MexECON Blog

May Exports Rise 6.7 Percent YOY

Mexico's May merchandise trade balance showed a seasonally-adjusted deficit of $266.6 million, after a revised deficit of $355.2 million in April.  It was Mexico's first back-to-back deficits since last autumn.  According to the report, from the official statistics agency INEGI, the value of Mexico's exports fell 1.6% in May, marking their first decline since January.  Imports fell 1.8%, after a rise of 3.6% in April and a decline of 1.4% in March.  On an unadjusted basis, Mexican exports in May were up 6.7% from the same month one year earlier, while imports were up 7.4%.

Manufactured goods make up the vast majority of Mexico's merchandise exports, and in May, they were up 10.4% year-over-year.  The major manufactured goods showing the strongest export gains in May were chemicals, plastics, industrial equipment, and autos and auto parts.  Crude oil and other petroleum products are the second-most important category of Mexican exports, and they were down 13.6% year-over-year in May.  Within this category, Mexican crude oil exports totaled 1.198 million barrels per day, down 12.4% from May 2011.  The average export price for Mexican crude was $103.11 per barrel, down 1.3% from one year earlier.  Finally, Mexican agriculture exports in May were up 13.0% year-over-year.  Among the agricultural products posting the strongest performances, cattle exports were up 59.3%, melon exports were up 24.5%, and bell pepper exports were up 22.7%.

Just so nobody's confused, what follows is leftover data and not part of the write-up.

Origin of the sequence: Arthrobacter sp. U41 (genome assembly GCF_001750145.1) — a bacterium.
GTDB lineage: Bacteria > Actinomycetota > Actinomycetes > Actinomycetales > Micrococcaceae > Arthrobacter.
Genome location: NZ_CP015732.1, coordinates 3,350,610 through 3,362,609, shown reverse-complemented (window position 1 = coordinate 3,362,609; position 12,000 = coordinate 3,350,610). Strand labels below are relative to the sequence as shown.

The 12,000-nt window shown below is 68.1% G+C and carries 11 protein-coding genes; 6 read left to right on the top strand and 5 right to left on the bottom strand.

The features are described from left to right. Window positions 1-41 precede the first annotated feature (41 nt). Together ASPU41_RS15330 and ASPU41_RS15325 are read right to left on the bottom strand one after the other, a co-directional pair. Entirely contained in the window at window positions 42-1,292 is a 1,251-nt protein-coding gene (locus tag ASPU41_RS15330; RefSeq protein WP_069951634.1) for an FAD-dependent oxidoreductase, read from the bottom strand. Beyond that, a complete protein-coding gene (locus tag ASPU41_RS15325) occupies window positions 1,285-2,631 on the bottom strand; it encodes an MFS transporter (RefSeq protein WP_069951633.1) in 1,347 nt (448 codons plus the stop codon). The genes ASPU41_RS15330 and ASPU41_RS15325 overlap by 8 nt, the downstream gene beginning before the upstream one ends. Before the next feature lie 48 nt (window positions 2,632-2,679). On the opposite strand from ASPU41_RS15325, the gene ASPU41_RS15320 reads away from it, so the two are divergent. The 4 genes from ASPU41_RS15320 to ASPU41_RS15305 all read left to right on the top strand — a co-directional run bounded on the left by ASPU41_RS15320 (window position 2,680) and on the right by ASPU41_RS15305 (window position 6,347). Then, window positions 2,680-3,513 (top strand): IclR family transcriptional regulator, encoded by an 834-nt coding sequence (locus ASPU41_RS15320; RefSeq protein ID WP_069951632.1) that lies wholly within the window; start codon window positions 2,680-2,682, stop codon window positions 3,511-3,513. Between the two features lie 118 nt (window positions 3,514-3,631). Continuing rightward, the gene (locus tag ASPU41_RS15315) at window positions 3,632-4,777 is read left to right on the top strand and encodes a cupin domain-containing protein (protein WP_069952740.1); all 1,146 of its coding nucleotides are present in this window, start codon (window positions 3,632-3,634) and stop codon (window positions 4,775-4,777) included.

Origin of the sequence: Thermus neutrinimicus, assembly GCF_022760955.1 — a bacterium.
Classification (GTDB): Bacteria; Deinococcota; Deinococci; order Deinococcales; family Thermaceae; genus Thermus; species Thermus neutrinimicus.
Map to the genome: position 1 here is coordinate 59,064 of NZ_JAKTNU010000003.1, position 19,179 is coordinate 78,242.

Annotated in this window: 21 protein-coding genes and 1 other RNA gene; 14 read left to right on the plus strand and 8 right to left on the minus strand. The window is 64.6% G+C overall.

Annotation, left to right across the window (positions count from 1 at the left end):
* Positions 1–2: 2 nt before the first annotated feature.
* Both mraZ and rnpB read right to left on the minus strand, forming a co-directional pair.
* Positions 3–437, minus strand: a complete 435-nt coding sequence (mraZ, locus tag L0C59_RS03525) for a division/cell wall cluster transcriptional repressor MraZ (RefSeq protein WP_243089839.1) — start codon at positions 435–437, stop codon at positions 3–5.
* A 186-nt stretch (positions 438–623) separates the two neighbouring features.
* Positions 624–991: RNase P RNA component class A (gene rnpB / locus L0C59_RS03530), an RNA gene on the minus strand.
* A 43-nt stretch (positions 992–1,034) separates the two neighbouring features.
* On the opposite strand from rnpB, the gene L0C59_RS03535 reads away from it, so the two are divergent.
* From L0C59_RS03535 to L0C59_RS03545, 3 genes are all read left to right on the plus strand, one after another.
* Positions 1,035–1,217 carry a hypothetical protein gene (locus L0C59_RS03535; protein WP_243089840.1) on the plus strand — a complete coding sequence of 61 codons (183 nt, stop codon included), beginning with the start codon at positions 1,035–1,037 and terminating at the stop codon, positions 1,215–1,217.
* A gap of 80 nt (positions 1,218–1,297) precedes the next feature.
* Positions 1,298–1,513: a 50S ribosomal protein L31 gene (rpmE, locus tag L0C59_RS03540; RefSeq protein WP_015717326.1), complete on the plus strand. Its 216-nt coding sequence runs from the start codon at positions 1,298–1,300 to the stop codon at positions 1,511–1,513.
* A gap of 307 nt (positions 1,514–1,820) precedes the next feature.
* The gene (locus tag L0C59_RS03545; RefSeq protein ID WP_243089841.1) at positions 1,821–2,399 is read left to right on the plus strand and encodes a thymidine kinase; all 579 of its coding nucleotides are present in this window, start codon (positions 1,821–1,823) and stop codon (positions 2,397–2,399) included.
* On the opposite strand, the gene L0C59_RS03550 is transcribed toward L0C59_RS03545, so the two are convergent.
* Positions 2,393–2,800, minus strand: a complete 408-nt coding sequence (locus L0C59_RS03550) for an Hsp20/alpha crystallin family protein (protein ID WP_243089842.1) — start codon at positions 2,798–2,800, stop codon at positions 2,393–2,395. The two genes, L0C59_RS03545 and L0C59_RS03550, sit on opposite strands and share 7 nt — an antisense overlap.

Comment:  The modest year-over-year rise in Mexico's exports during May comes in large part from a high base of comparison.  Mexican exports posted an unusually strong increase in May 2011.  The more significant item in today's report was the month-to-month drop in both exports and imports and the second straight trade deficit.  The export and import declines could well reflect falling confidence around the world as the European debt crisis worsened again and data showed slowing U.S. job growth.  As of this writing, those problems show no sign of easing, so Mexico's international trade could continue weakening in the coming months.  On balance, the country's trade picture remains historically healthy, but the threats from abroad cannot be discounted.

Patrick Fearon, CFA
Vice President, Fund Management

                                   Mexico's Merchandise Trade Balance
                                      Seasonally Adjusted, Million US$
                                                      Source:  INEGI
Trade Balance 1205

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